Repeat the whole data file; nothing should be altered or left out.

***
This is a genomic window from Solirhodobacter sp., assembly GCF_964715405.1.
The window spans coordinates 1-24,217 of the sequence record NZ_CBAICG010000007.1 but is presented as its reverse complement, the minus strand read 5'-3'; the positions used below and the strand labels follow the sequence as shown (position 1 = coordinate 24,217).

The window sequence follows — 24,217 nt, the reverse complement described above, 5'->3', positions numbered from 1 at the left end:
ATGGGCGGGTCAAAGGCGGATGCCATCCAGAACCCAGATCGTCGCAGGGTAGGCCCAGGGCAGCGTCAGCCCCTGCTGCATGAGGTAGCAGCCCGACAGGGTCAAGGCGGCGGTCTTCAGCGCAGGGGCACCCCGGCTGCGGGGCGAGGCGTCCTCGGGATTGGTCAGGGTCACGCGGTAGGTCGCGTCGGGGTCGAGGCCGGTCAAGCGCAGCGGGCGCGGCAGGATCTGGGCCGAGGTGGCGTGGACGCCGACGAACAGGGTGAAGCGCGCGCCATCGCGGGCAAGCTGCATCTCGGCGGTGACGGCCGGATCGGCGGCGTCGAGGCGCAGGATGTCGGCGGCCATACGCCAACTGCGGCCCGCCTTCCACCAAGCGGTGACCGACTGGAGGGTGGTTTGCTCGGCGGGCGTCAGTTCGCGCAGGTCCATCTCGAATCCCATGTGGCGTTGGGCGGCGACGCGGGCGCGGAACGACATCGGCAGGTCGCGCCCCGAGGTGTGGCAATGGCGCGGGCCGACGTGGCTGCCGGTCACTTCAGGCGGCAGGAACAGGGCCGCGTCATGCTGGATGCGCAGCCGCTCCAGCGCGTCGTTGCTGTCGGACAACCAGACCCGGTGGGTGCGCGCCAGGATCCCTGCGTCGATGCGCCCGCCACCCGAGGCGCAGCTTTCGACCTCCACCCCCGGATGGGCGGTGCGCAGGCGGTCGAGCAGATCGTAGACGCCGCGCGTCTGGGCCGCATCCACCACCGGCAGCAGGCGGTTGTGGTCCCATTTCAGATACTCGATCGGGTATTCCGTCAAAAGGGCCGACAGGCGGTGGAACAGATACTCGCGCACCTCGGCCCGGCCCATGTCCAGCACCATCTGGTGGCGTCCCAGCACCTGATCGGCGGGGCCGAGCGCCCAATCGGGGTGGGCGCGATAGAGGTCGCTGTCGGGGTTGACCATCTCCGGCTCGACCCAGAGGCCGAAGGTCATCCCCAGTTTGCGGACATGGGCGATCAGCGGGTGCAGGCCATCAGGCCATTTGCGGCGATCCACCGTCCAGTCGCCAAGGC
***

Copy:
This is a genomic window from Solirhodobacter sp., assembly GCF_964715405.1.
The window spans coordinates 1-24,217 of the sequence record NZ_CBAICG010000007.1 but is presented as its reverse complement, the minus strand read 5'-3'; the positions used below and the strand labels follow the sequence as shown (position 1 = coordinate 24,217).

The window sequence follows — 24,217 nt, the reverse complement described above, 5'->3', positions numbered from 1 at the left end:
ATGGGCGGGTCAAAGGCGGATGCCATCCAGAACCCAGATCGTCGCAGGGTAGGCCCAGGGCAGCGTCAGCCCCTGCTGCATGAGGTAGCAGCCCGACAGGGTCAAGGCGGCGGTCTTCAGCGCAGGGGCACCCCGGCTGCGGGGCGAGGCGTCCTCGGGATTGGTCAGGGTCACGCGGTAGGTCGCGTCGGGGTCGAGGCCGGTCAAGCGCAGCGGGCGCGGCAGGATCTGGGCCGAGGTGGCGTGGACGCCGACGAACAGGGTGAAGCGCGCGCCATCGCGGGCAAGCTGCATCTCGGCGGTGACGGCCGGATCGGCGGCGTCGAGGCGCAGGATGTCGGCGGCCATACGCCAACTGCGGCCCGCCTTCCACCAAGCGGTGACCGACTGGAGGGTGGTTTGCTCGGCGGGCGTCAGTTCGCGCAGGTCCATCTCGAATCCCATGTGGCGTTGGGCGGCGACGCGGGCGCGGAACGACATCGGCAGGTCGCGCCCCGAGGTGTGGCAATGGCGCGGGCCGACGTGGCTGCCGGTCACTTCAGGCGGCAGGAACAGGGCCGCGTCATGCTGGATGCGCAGCCGCTCCAGCGCGTCGTTGCTGTCGGACAACCAGACCCGGTGGGTGCGCGCCAGGATCCCTGCGTCGATGCGCCCGCCACCCGAGGCGCAGCTTTCGACCTCCACCCCCGGATGGGCGGTGCGCAGGCGGTCGAGCAGATCGTAGACGCCGCGCGTCTGGGCCGCATCCACCACCGGCAGCAGGCGGTTGTGGTCCCATTTCAGATACTCGATCGGGTATTCCGTCAAAAGGGCCGACAGGCGGTGGAACAGATACTCGCGCACCTCGGCCCGGCCCATGTCCAGCACCATCTGGTGGCGTCCCAGCACCTGATCGGCGGGGCCGAGCGCCCAATCGGGGTGGGCGCGATAGAGGTCGCTGTCGGGGTTGACCATCTCCGGCTCGACCCAGAGGCCGAAGGTCATCCCCAGTTTGCGGACATGGGCGATCAGCGGGTGCAGGCCATCAGGCCATTTGCGGCGATCCACCGTCCAGTCGCCAAGGC